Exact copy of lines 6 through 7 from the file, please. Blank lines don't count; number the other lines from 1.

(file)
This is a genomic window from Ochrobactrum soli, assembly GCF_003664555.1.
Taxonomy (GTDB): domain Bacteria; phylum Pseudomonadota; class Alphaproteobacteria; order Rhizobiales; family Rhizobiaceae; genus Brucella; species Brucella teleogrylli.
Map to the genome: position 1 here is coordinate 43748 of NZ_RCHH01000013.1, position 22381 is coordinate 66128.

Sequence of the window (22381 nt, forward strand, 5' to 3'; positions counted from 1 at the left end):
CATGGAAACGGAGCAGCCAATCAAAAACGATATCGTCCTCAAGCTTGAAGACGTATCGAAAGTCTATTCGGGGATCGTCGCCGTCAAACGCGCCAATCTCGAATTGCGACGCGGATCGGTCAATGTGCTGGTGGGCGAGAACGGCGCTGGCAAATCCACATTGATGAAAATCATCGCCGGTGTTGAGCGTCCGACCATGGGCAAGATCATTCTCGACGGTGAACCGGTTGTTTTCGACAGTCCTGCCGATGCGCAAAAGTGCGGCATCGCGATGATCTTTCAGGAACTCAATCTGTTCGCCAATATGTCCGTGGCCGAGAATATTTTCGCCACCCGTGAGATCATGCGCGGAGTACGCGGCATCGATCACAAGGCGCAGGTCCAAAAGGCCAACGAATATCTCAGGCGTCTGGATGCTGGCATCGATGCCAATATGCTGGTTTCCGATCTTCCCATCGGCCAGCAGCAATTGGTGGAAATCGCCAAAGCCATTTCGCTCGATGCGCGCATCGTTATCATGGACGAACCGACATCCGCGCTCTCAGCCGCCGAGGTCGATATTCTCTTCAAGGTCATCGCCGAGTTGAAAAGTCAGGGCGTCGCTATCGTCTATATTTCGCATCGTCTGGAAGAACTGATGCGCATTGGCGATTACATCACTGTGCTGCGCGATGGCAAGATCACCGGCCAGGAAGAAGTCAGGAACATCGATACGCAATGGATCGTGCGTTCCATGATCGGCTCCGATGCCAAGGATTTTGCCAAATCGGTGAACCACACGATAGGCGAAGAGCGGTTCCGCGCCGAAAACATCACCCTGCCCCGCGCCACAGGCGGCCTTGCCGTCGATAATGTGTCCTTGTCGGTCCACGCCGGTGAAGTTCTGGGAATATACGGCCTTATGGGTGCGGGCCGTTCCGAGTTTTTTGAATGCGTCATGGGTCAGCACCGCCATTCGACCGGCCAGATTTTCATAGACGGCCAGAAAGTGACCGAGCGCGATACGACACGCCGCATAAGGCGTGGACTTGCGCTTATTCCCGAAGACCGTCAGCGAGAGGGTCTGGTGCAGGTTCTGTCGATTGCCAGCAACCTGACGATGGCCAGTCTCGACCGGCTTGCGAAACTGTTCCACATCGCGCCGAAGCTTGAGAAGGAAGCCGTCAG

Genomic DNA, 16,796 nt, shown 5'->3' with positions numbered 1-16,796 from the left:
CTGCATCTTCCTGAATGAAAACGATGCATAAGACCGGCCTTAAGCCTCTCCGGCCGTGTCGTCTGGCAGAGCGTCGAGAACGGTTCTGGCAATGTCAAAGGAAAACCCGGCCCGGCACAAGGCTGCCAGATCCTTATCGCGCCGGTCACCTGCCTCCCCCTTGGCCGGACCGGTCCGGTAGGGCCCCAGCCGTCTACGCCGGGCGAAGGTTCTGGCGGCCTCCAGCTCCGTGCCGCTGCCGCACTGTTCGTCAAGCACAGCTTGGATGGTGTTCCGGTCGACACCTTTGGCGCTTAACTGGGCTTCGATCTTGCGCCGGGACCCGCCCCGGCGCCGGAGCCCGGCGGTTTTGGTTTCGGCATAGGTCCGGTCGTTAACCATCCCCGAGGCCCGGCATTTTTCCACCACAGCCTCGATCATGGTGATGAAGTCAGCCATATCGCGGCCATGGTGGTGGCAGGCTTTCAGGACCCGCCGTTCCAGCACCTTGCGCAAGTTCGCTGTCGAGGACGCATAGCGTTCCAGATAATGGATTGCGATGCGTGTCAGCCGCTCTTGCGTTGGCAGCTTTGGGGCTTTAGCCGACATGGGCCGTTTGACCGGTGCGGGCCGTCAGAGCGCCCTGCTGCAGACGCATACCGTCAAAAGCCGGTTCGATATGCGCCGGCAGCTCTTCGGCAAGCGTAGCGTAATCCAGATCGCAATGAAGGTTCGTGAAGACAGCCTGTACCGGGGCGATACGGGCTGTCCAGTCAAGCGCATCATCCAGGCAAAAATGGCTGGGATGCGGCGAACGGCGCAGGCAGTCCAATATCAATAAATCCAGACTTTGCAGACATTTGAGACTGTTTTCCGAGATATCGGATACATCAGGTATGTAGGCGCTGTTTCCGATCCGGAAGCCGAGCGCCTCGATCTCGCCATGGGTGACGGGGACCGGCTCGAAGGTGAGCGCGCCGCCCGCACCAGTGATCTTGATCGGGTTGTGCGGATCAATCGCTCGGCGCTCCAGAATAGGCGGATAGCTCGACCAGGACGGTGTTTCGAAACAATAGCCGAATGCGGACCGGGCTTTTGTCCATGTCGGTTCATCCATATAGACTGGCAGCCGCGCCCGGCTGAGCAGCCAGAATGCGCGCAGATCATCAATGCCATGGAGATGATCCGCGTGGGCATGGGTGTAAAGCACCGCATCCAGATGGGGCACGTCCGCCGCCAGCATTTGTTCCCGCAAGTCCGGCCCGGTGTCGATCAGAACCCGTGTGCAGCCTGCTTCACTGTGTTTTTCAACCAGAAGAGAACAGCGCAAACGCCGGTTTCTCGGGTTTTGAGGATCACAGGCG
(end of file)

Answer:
Genomic DNA, 16,796 nt, shown 5'->3' with positions numbered 1-16,796 from the left:
CTGCATCTTCCTGAATGAAAACGATGCATAAGACCGGCCTTAAGCCTCTCCGGCCGTGTCGTCTGGCAGAGCGTCGAGAACGGTTCTGGCAATGTCAAAGGAAAACCCGGCCCGGCACAAGGCTGCCAGATCCTTATCGCGCCGGTCACCTGCCTCCCCCTTGGCCGGACCGGTCCGGTAGGGCCCCAGCCGTCTACGCCGGGCGAAGGTTCTGGCGGCCTCCAGCTCCGTGCCGCTGCCGCACTGTTCGTCAAGCACAGCTTGGATGGTGTTCCGGTCGACACCTTTGGCGCTTAACTGGGCTTCGATCTTGCGCCGGGACCCGCCCCGGCGCCGGAGCCCGGCGGTTTTGGTTTCGGCATAGGTCCGGTCGTTAACCATCCCCGAGGCCCGGCATTTTTCCACCACAGCCTCGATCATGGTGATGAAGTCAGCCATATCGCGGCCATGGTGGTGGCAGGCTTTCAGGACCCGCCGTTCCAGCACCTTGCGCAAGTTCGCTGTCGAGGACGCATAGCGTTCCAGATAATGGATTGCGATGCGTGTCAGCCGCTCTTGCGTTGGCAGCTTTGGGGCTTTAGCCGACATGGGCCGTTTGACCGGTGCGGGCCGTCAGAGCGCCCTGCTGCAGACGCATACCGTCAAAAGCCGGTTCGATATGCGCCGGCAGCTCTTCGGCAAGCGTAGCGTAATCCAGATCGCAATGAAGGTTCGTGAAGACAGCCTGTACCGGGGCGATACGGGCTGTCCAGTCAAGCGCATCATCCAGGCAAAAATGGCTGGGATGCGGCGAACGGCGCAGGCAGTCCAATATCAATAAATCCAGACTTTGCAGACATTTGAGACTGTTTTCCGAGATATCGGATACATCAGGTATGTAGGCGCTGTTTCCGATCCGGAAGCCGAGCGCCTCGATCTCGCCATGGGTGACGGGGACCGGCTCGAAGGTGAGCGCGCCGCCCGCACCAGTGATCTTGATCGGGTTGTGCGGATCAATCGCTCGGCGCTCCAGAATAGGCGGATAGCTCGACCAGGACGGTGTTTCGAAACAATAGCCGAATGCGGACCGGGCTTTTGTCCATGTCGGTTCATCCATATAGACTGGCAGCCGCGCCCGGCTGAGCAGCCAGAATGCGCGCAGATCATCAATGCCATGGAGATGATCCGCGTGGGCATGGGTGTAAAGCACCGCATCCAGATGGGGCACGTCCGCCGCCAGCATTTGTTCCCGCAAGTCCGGCCCGGTGTCGATCAGAACCCGTGTGCAGCCTGCTTCACTGTGTTTTTCAACCAGAAGAGAACAGCGCAAACGCCGGTTTCTCGGGTTTTGAGGATCACAGGCG